Bank stocks catch fire

November 5, 2010, 7:31 PM UTC

Bank stocks are back, and in a big way.

Shares of the biggest lenders surged Friday, as investors cheered signs that the economy isn’t on its death bed and that regulators may soon allow healthy banks to resume dividend payments.

Bouncing back

Bank of America and JPMorgan Chase each jumped 4%, and the KBW index of regional bank shares gained 6% (see chart, right), reflecting big rallies in smaller lenders.

The buying action reflects an uptick in the economy, which going by Friday’s jobs report may not be quite as ill as has widely been assumed.

“Today’s employment report shows the economy is not nearly as weak as initially advertised,” writes Bank of America Merrill Lynch economist Ethan Harris.

Also improving is the market’s view on the banks’ prospects for dealing with the mortgage mess, and their hopes of regaining some latitude to pay dividends and buy back shares, thereby drawing in new investors.

Shares of the biggest banks have been hard hit over the past year, as Wall Street has grappled with the price to be paid for tighter regulation and a never-ending season of reputation-eroding scandals.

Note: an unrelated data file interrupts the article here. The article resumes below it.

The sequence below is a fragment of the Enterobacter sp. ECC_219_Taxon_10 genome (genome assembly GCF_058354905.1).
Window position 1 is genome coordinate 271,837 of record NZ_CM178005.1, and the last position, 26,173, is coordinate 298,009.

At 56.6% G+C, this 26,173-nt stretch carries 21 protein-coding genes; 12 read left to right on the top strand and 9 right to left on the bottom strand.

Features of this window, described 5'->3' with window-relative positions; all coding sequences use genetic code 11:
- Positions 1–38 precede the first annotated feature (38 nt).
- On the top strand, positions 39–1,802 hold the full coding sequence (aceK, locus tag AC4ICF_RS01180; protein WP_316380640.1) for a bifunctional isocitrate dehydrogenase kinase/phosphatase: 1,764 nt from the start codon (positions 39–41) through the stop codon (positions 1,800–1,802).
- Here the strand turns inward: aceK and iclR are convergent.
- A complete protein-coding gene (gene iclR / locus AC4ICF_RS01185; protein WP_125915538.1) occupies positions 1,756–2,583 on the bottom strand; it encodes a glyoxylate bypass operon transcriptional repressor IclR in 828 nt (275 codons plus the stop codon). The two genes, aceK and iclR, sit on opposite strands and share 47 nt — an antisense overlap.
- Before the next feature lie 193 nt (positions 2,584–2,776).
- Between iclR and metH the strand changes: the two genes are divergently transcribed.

But bulls on the bank stocks say those threats have been vastly overstated, causing the wary to miss out on the good news contained in what generally was a positive earnings season.

“These stocks were grossly oversold,” said Gary Townsend, who helps run Hill-Townsend Capital in Bethesda, Md., which owns Bank of America stock and JPMorgan warrants. “This is partly just a bounce off absurdly low levels.”

Townsend, who says his firm is “very long the banks group,” believes negative headlines from the foreclosure fiasco won’t translate into huge financial obligations for the big mortgage servicers such as BofA, JPMorgan and Wells Fargo .

Meanwhile, credit trends continue to slowly improve, and Townsend says he expects that to continue assuming the economy slowly picks up the recovery pace over the next year.

What he sketches out is hardly a sure thing, even with bank stocks trading at what Townsend calls valuations that are “far below historical standards.” Perhaps accordingly, much of the headiest action Friday has been in the banks’ warrants, which give the holder the right but not the obligation to buy the stock at a set price within a specified period.

Warrants are essentially a way to bet on a stock’s appreciation, without paying full price for the stock itself.

Among the biggest gainers Friday were warrants on Bank of America and PNC , each of which soared 11%, while those to buy Wells Fargo jumped 8%.